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‘Maestro’ review: An American symphony

Bradley Cooper's ‘Maestro’ has a touching love story but is less satisfying as a character study

Bradley Cooper in 'Maestro'. Image via AP
Bradley Cooper in 'Maestro'. Image via AP

Bradley Cooper co-writes (with Josh Singer), directs and stars in Maestro (on Netflix), a biopic that is equal parts the story of the legendary American composer, conductor, pianist Leonard Bernstein’s rise to fame and a love story. We first see Bernstein as a 70-year-old playing piano, being interviewed on camera, where he starts speaking of the haunting presence of his deceased wife. The film then goes back to 1943, switching from colour to black-and-white. A 24-year-old Bernstein is woken up by a phone call conveying that he has an opportunity to conduct the New York Philharmonic at Carnegie Hall. It’s a lyrical and inspired opening scene, filmed by Matthew Libatique, that tells you so much about the character’s life, passions, insecurities and sexuality.

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Soon after, and high on his recent success, Bernstein meets aspiring actress Felicia Montealegre (Carey Mulligan), who he later marries. Cooper, the director, devotes a large portion of the film to Bernstein’s relationship with Felicia as they raise a family while also navigating life as artists pursuing their own careers. Felicia has to deal with Bernstein’s hubris and the pain of living with her closeted husband, conveyed so delicately by Mulligan. Her understated performance provides the emotional core though her accent is a bit distracting given Felicia’s Chilean upbringing. The explanation is that Felicia’s later years in America gave her the mid-Atlantic twang (apparently inspired by Katherine Hepburn).

Like Cooper’s previous directorial project A Star is Born (2018), Maestro explores the duality of an extroverted performer and the introverted nature of creators. The film also looks at the professional competition between man and wife, as his career takes centrestage, along with the challenges of living with a celebrated performer, a troubled genius and his ego.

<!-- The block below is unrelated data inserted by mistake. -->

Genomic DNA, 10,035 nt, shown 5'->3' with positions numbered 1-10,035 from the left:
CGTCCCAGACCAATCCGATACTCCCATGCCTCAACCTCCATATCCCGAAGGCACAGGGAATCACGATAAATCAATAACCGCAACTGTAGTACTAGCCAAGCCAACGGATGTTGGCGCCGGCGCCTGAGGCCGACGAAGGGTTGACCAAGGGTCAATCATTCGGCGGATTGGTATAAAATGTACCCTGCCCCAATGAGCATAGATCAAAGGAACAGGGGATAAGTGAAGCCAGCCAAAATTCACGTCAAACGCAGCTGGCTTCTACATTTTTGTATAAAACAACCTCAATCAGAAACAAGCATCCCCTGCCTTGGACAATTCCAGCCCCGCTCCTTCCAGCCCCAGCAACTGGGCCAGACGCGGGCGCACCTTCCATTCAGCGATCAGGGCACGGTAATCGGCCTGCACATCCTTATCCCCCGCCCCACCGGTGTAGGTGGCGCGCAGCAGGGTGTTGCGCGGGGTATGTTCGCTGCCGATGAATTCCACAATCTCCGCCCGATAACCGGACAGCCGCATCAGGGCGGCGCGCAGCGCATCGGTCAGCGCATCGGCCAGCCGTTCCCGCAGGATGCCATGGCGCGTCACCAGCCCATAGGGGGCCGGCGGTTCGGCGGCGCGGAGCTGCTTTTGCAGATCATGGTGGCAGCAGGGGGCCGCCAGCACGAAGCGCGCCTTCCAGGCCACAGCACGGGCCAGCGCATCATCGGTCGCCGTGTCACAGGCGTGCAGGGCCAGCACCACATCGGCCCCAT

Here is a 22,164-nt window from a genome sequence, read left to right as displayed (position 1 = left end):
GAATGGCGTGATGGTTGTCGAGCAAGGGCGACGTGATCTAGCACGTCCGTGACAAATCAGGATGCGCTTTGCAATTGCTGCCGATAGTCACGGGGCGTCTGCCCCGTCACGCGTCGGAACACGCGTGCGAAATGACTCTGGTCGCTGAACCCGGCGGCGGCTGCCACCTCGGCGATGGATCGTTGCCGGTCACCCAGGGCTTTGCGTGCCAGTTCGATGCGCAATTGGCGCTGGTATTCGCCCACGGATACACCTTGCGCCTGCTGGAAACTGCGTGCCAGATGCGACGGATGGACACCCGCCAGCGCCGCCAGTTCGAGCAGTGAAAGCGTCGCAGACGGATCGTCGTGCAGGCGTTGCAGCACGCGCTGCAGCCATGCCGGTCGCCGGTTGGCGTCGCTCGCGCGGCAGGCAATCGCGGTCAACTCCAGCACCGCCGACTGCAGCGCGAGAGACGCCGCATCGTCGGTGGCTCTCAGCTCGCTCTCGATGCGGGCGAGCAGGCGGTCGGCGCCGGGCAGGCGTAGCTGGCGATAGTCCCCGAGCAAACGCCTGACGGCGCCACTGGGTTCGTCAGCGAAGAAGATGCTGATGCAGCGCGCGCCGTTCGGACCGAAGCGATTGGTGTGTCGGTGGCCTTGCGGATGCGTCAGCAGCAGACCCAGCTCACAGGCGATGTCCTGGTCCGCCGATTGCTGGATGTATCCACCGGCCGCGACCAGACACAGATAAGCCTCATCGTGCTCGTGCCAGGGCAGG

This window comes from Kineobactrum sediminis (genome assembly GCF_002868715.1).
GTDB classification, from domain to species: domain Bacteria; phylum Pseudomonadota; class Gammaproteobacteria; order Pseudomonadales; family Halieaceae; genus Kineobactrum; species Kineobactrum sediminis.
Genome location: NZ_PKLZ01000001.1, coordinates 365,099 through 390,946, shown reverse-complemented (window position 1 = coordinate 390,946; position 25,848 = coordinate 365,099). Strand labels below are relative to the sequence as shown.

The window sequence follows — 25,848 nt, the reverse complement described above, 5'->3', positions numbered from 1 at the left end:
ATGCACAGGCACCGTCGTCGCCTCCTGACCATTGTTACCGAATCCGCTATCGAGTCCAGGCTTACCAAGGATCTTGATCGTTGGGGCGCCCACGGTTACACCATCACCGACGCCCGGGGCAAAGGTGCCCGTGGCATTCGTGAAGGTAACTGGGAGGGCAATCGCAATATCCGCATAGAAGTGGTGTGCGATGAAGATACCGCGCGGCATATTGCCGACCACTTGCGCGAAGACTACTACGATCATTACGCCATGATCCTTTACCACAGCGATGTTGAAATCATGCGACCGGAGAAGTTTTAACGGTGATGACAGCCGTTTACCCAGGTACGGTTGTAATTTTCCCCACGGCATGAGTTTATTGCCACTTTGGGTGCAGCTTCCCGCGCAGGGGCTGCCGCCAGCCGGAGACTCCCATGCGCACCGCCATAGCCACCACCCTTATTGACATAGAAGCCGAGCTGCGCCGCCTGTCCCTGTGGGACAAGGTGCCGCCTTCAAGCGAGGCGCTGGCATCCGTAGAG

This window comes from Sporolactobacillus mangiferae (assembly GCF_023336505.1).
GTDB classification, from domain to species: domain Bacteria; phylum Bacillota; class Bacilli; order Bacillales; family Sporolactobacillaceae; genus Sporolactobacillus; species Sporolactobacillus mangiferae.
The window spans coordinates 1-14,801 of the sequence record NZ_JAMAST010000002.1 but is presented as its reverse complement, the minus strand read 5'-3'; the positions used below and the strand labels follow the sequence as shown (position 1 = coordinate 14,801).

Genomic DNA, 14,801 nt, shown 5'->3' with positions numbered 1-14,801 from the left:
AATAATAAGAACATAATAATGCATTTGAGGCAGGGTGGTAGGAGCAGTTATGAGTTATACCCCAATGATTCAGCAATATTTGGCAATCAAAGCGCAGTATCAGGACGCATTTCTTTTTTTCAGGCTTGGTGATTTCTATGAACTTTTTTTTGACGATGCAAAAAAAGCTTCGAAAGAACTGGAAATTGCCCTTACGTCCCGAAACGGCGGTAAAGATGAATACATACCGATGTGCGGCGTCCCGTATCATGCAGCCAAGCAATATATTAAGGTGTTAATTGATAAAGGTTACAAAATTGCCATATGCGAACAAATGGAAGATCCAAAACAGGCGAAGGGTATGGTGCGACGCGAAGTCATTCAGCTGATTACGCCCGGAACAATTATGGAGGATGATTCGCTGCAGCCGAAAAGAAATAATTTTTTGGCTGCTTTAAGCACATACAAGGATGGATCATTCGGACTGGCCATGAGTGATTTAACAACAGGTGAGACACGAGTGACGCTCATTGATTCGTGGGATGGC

As Bernstein, Cooper throws himself into the part, adopting nasal speech, sporting the prosthetic nose, changing hairstyles and fake tans while expertly handling both piano and baton. The actor reportedly spent six years preparing to perform the six-minute long scene shot in Ely Cathedral where he conducts the London Symphony Orchestra and two soloists performing Mahler (a recreation of a 1976 performance that took place at Cambridgeshire Cathedral). The work of the hair, make up and prosthetics departments is particularly impressive, but Cooper’s performance does occasionally feel laboured and superficial.

As a director, Cooper often lets his camera linger, letting the scene run long, like the Mahler performance or the tender, emotional moment between Felicia and Leonard towards the end of her life. Bernstein’s music provides the underlay; it is background and foreground. Martin Scorsese and Steven Spielberg serve as producers. Interestingly, Spielberg directed the 2021 feature length film West Side Story, based on the musical composed by Bernstein.

The film opens with the Bernstein quote: “A work of art does not answer questions, it provokes them, and its essential meaning is in the tension between the contradictory answers.” Maestro is a 129-minute study of the life of an artist, but besides the love story, it doesn’t satisfyingly say much about the artist, his creation or his identity.

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